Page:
Five years after the Great Recession, investors approaching
retirement face decisions that have never seemed tougher on how
to allocate their portfolios. With interest rates hovering near
zero for years, one thing is certain: The days when seniors on a
fixed income could rely only on fixed income investments are long
"What's worked in the past is not going to work in the
future," said Scott Eldridge, director of portfolio management at
Richmond, Va.-based Caprin Asset Management, which has
approximately $1.1 billion under management.
Still, experts believe fixed income is a critical component of
any portfolio, whether for retirees or those getting set to
retire soon, though they differ on the appropriate
A rough 50/50 split between equities and fixed income has been
proven over time to offer the most stable and productive returns,
says Chris Mier, managing director with Chicago-based Loop
But Jennifer Vail, head of fixed-income research at U.S. Bank
Wealth Management, thinks the allocation to fixed income should
be higher. Investors should allocate their ages, plus 5
percentage points, she said. A 67-year-old would allocate 72% to
Vail believes it's never been more critical for investors to
work with professionals who can help run scenarios to take some
of those "unknowables" out of retirement planning.
"Given that we're unwinding the most unconventional monetary
policy the universe has ever seen, it's not the best time to be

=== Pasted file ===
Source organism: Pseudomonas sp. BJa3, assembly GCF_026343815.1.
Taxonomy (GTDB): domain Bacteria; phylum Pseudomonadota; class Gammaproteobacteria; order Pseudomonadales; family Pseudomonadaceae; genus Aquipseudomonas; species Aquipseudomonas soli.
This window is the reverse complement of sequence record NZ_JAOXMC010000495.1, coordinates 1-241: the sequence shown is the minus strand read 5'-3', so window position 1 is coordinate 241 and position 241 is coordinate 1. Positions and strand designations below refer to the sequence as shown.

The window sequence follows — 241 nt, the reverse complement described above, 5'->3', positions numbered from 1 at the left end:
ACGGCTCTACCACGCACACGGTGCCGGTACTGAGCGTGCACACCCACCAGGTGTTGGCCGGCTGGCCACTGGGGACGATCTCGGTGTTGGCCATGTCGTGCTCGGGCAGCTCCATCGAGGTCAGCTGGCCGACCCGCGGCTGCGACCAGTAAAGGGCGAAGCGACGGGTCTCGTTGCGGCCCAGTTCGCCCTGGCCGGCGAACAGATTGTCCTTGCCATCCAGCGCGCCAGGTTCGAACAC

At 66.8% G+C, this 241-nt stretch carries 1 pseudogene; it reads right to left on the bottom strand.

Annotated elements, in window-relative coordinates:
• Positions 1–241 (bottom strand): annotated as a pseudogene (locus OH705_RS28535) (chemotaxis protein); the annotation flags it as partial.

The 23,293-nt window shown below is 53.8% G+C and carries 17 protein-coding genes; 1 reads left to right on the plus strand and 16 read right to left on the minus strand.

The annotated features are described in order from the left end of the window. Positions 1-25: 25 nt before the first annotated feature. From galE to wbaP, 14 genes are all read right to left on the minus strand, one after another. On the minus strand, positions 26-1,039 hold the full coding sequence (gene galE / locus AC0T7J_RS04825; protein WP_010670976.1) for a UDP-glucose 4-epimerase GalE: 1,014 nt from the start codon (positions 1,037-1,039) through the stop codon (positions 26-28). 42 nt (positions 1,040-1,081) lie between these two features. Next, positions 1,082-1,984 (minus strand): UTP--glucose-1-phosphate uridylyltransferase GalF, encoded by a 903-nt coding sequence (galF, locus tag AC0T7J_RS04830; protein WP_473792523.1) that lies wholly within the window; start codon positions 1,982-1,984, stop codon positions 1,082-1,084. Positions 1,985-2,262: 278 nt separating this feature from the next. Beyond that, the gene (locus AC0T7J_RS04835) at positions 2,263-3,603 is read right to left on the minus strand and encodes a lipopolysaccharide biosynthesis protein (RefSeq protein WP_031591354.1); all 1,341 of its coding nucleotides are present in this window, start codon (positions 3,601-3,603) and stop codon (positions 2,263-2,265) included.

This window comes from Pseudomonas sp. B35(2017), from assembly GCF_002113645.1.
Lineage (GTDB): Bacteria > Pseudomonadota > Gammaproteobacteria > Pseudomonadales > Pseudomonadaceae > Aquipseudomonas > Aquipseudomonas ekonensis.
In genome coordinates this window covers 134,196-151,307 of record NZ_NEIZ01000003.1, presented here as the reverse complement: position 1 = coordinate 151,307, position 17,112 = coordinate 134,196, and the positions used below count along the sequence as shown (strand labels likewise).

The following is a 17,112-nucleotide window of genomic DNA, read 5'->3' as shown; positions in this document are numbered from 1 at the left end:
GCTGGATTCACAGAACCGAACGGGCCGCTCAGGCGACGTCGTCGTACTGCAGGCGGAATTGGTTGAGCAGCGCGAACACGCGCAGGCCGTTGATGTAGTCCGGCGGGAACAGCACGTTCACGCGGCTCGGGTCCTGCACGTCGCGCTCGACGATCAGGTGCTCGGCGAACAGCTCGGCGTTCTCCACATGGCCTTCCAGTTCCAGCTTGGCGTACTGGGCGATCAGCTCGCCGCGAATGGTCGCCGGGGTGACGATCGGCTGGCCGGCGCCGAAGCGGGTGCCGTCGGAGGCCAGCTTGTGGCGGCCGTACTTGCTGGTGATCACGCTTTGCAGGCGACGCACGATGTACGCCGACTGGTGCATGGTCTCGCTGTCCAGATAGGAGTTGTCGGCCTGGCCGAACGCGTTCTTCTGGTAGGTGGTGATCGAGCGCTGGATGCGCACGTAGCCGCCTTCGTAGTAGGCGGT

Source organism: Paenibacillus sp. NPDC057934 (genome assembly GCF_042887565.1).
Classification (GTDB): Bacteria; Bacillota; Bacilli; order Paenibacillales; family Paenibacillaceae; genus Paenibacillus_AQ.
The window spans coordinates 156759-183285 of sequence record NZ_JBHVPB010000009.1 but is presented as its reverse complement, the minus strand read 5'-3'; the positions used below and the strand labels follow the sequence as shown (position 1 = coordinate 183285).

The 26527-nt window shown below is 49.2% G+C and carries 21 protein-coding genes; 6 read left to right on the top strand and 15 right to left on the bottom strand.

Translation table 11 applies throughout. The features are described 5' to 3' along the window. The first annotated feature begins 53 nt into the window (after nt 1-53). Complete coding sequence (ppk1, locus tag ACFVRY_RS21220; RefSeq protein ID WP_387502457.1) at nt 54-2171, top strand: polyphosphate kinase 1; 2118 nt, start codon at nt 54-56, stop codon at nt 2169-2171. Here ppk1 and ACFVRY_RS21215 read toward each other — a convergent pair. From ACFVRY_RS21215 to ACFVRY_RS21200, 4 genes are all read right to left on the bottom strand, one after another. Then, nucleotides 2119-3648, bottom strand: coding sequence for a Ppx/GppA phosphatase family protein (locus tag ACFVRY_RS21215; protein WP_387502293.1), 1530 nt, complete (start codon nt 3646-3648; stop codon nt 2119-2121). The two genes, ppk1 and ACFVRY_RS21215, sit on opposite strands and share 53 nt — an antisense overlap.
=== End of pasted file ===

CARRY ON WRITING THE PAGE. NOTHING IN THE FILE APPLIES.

trying to do this on your own," she said. Professionals can also
help investors determine how close they are to being fully
funded, and whether they can invest more conservatively or need
to take on more risk.
Whether investors choose to work with a professional or go it
alone, most experts advocate a diverse mix of types of
fixed-income products. Caprin advises clients to own a mixture of
individual bonds and bond ETFs, Eldridge said.
Owning bonds allows investors to reap some income while the
bond is outstanding and then recoup the entire amount when the
debt matures. ETFs offer the advantages of having a professional
manager evaluating the individual bonds and rolling them over
when they mature, but with more liquidity than traditional bond
Mier also suggests holding individual bonds, but doesn't think
most individual investors need ETFs. Low-cost bond mutual funds
are the best way to go, he said.
There's broad agreement among experts when it comes to the
types of debt to invest in. Municipal debt, despite some recent
shaky headlines, remains both safe and very attractive for many
reasons, especially its tax benefits.
Eldridge advocates municipals backed by a specific revenue
source, like hospitals. Mier says the winning combination is a
mixture of municipals and corporate debt.
U.S. Bank thinks the best value is in high-yield debt, like
corporate bonds, and some exposure to emerging markets. For more
risk-averse investors, mortgage-backed securities may be a good
play, Vail said. Treasuries have become so rich in recent years
that most experts advise against them, even for the most
Experts also suggest stretching for yield through duration,
rather than less desirable credit qualities.
"The desire for income is so strong and rates are so low that
we've seen investors substituting credit risk for rate risk,"
Eldridge said. "That's not always the most prudent decision.
These are the kinds of markets where mistakes could be made and
not show up for a while."
That's another reason to hold municipals, Mier said. The muni
yield curve is much steeper than that of other types of debt,
meaning longer maturities offer much better returns.